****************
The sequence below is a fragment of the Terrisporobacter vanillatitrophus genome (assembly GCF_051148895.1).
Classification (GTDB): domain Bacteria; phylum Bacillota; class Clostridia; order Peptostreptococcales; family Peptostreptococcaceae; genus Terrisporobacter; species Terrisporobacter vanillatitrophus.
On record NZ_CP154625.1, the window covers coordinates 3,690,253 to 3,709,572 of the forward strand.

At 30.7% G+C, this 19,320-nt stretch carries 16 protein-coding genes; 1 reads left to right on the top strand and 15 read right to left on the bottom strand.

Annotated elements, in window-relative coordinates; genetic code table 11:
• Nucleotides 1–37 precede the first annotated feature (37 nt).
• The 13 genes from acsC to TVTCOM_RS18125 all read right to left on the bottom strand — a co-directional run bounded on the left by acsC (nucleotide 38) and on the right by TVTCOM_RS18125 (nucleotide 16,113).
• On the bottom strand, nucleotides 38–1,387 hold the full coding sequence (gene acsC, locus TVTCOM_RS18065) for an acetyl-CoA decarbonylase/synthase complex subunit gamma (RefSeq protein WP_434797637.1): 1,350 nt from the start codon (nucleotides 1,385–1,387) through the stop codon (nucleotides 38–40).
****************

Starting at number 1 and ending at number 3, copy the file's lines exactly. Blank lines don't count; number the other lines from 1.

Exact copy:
The sequence below is a fragment of the Terrisporobacter vanillatitrophus genome (assembly GCF_051148895.1).
Classification (GTDB): domain Bacteria; phylum Bacillota; class Clostridia; order Peptostreptococcales; family Peptostreptococcaceae; genus Terrisporobacter; species Terrisporobacter vanillatitrophus.
On record NZ_CP154625.1, the window covers coordinates 3,690,253 to 3,709,572 of the forward strand.